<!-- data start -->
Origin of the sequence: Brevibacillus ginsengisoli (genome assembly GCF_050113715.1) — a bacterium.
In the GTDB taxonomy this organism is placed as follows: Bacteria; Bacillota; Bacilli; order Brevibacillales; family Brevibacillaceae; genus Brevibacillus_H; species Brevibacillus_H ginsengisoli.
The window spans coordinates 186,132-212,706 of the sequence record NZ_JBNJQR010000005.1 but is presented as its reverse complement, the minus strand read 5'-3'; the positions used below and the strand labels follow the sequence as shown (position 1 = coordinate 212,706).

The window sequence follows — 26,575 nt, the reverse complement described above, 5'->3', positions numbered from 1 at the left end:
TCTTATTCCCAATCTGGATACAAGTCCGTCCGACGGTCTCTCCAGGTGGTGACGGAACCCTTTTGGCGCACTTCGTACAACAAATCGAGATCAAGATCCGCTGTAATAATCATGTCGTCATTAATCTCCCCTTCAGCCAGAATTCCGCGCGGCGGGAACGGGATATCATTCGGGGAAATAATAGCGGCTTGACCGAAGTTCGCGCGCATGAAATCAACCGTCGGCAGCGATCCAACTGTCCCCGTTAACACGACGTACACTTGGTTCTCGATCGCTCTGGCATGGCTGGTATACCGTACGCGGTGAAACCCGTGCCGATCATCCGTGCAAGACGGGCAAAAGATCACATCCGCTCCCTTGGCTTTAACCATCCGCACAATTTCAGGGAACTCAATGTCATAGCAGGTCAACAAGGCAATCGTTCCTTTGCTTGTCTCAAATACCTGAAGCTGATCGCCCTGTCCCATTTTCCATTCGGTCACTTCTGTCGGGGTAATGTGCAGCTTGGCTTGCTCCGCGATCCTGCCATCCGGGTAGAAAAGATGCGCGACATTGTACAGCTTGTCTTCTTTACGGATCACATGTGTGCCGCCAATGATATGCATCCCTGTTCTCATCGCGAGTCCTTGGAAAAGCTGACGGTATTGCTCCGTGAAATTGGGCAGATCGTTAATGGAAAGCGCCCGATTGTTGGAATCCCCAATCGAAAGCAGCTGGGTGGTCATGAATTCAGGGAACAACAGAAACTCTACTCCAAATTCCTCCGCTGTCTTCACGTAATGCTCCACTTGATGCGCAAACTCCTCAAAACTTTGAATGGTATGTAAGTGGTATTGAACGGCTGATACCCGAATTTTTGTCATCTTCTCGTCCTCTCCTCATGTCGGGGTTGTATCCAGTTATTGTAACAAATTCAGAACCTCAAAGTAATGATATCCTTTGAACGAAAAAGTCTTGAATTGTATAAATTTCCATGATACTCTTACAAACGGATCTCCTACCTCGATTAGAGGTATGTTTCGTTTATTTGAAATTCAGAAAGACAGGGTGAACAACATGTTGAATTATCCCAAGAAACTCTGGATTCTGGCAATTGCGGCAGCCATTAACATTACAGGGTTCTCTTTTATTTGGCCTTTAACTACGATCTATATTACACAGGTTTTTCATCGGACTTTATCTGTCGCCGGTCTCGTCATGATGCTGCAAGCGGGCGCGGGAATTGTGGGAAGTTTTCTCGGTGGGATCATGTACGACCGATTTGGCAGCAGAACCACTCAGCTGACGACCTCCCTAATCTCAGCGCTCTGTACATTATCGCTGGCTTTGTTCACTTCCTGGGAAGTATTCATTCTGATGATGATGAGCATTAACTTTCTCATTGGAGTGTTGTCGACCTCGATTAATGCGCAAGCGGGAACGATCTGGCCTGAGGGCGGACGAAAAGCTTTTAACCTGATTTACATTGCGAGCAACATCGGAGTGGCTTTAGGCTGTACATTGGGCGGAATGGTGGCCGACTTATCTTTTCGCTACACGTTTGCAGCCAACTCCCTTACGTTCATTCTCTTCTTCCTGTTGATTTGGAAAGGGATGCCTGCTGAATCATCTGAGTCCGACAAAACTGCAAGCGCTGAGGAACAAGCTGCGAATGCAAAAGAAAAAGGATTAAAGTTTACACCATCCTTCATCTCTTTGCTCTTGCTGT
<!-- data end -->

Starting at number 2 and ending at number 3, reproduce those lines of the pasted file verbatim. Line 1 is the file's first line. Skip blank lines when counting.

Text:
In the GTDB taxonomy this organism is placed as follows: Bacteria; Bacillota; Bacilli; order Brevibacillales; family Brevibacillaceae; genus Brevibacillus_H; species Brevibacillus_H ginsengisoli.
The window spans coordinates 186,132-212,706 of the sequence record NZ_JBNJQR010000005.1 but is presented as its reverse complement, the minus strand read 5'-3'; the positions used below and the strand labels follow the sequence as shown (position 1 = coordinate 212,706).